Andy Vantrease 55:09
Yes, that is so powerful when people can return and really come back to that village style community where the elders are teaching the youth. And then those youth grow up to then be the elders. And the Ranch just models that so wonderfully. So if someone is feeling sparked by this conversation, where do people get started? What is next? How can they get in touch with you and and begin to play together?
Matthew Marsolek 55:41
We're offering you know online Zoom classes. If you want to try a zoom class, they've been really, really successful, really effective, and you can come into this rhythm universe with us, no matter where you might be. And we're shooting toward gathering at Mindful Unplug this summer. So you can see me there. I'll definitely be coming again this year with my partner Tracy and our two sons. We just think it's such a great event and look forward to to being with everyone there again.
Andy Vantrease 56:25
Bada boom! What a wonderfully deep conversation to spark our internal pilot light as we move into this new year. And such a gift to be able to laugh, cry and jam with Matthew as he walks us through his upbringing, the role music has played in his relationships and parenting style, and how his passion for sharing that with others has really led to a rich and fulfilling life. I'm welling up just thinking back on the idea of him singing to his mother to guide her out of the world, yet knowing that she returns and is present every time he plays music. I find myself so filled up with love, inspiration, and potential after this episode. How can I use music to carry my emotions, to honor my ancestors, and lean into my most authentic expression?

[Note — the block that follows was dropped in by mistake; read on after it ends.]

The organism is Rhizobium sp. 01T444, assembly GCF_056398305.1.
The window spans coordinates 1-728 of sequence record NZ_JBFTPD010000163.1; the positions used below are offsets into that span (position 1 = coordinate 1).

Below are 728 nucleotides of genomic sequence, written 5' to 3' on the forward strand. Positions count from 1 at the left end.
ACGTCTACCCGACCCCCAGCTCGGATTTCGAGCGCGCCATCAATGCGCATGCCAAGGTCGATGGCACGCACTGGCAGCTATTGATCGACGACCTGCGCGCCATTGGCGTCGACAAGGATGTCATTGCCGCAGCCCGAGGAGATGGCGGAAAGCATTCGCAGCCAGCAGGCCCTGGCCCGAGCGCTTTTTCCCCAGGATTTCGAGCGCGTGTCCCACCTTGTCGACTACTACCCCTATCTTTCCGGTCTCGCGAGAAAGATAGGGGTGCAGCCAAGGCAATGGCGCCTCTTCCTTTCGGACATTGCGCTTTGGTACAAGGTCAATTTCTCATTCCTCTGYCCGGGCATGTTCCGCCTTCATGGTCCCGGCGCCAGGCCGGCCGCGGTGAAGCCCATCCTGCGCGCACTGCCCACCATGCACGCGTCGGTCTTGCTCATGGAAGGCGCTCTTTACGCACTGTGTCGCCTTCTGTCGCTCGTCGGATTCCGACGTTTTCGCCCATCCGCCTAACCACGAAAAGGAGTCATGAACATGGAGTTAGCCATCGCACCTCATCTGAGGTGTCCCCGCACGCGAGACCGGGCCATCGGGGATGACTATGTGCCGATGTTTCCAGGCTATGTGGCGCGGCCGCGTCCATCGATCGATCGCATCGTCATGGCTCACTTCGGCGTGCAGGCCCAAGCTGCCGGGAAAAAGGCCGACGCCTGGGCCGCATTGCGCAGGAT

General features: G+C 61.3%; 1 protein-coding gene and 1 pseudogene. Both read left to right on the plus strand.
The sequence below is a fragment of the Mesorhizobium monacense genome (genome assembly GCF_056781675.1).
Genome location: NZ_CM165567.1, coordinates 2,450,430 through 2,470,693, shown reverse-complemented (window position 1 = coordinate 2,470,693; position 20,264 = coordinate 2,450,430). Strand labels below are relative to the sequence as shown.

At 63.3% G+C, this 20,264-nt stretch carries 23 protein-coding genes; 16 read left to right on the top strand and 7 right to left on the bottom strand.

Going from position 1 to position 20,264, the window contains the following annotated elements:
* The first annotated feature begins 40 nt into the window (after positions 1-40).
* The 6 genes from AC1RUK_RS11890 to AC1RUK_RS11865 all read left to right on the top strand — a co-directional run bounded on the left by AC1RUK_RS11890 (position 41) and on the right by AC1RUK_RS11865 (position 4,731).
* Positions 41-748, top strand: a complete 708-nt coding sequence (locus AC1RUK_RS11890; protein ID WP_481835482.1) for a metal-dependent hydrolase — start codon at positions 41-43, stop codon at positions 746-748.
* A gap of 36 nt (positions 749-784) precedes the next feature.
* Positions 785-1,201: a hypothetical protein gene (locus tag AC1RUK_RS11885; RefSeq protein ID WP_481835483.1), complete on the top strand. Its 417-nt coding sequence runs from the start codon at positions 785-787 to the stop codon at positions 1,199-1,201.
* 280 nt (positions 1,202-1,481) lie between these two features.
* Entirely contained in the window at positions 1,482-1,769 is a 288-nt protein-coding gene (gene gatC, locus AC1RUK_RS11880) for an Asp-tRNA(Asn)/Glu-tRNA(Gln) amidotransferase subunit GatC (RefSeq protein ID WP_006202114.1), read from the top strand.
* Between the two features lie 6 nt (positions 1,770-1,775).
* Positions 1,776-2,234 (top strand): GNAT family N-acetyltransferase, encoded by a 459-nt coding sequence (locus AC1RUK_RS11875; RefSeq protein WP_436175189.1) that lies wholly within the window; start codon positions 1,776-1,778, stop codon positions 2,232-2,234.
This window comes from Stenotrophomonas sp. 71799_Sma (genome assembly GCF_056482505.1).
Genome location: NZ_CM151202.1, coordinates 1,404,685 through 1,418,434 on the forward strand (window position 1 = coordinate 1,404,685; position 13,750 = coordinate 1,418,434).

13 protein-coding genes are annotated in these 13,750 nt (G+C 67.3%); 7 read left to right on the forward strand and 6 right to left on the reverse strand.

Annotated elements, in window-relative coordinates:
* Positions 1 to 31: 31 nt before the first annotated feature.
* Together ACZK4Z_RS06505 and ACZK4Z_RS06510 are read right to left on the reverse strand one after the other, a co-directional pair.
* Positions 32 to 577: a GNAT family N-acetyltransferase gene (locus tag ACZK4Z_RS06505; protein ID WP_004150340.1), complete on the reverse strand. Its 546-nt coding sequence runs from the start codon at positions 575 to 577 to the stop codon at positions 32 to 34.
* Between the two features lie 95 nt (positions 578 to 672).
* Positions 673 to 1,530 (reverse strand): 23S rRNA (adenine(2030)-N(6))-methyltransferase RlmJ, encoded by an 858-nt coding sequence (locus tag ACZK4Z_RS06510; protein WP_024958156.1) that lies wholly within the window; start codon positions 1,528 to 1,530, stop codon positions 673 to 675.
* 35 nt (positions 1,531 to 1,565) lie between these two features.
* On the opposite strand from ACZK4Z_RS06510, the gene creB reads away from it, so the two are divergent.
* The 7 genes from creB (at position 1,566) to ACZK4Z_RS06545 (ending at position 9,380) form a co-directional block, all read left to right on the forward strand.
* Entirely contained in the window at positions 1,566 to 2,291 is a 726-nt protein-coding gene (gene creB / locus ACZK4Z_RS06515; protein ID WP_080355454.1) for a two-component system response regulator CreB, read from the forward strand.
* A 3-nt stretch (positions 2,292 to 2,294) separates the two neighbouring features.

Andy Vantrease 57:14
If you'd like to learn more visit drumbrothers.com where you'll find schedules for their Zoom classes, workshops and events, as well as listen to recordings and purchase handmade drums to start jamming. You can also find his music on Spotify and purchase Matthews albums on the Drum Brothers website. Now, you know the man behind the mic when I give a special thanks to Matthew Marsolek and the Drum Brothers whose music you hear at the beginning and end of this podcast, as well as Jean Shinoda Bolen, who first turned us on to the phenomenon "the dandelion effect" and how ideas move through the world.
Andy Vantrease 57:47
This podcast is brought to you by the Feathered Pipe Foundation, a 501(c)3 dedicated to healing, education, community and empowerment. If you'd like to help support this podcast, please visit featherpipe.com/gratitude or leave review on Apple podcasts and share with your friends. Positive reviews really helped to get this podcast out to an even wider audience, and we greatly appreciate you being a seed carrier in this way. Be sure to tune in to our next episode in two weeks. I cannot wait to share another amazing conversation with you have a beautiful day.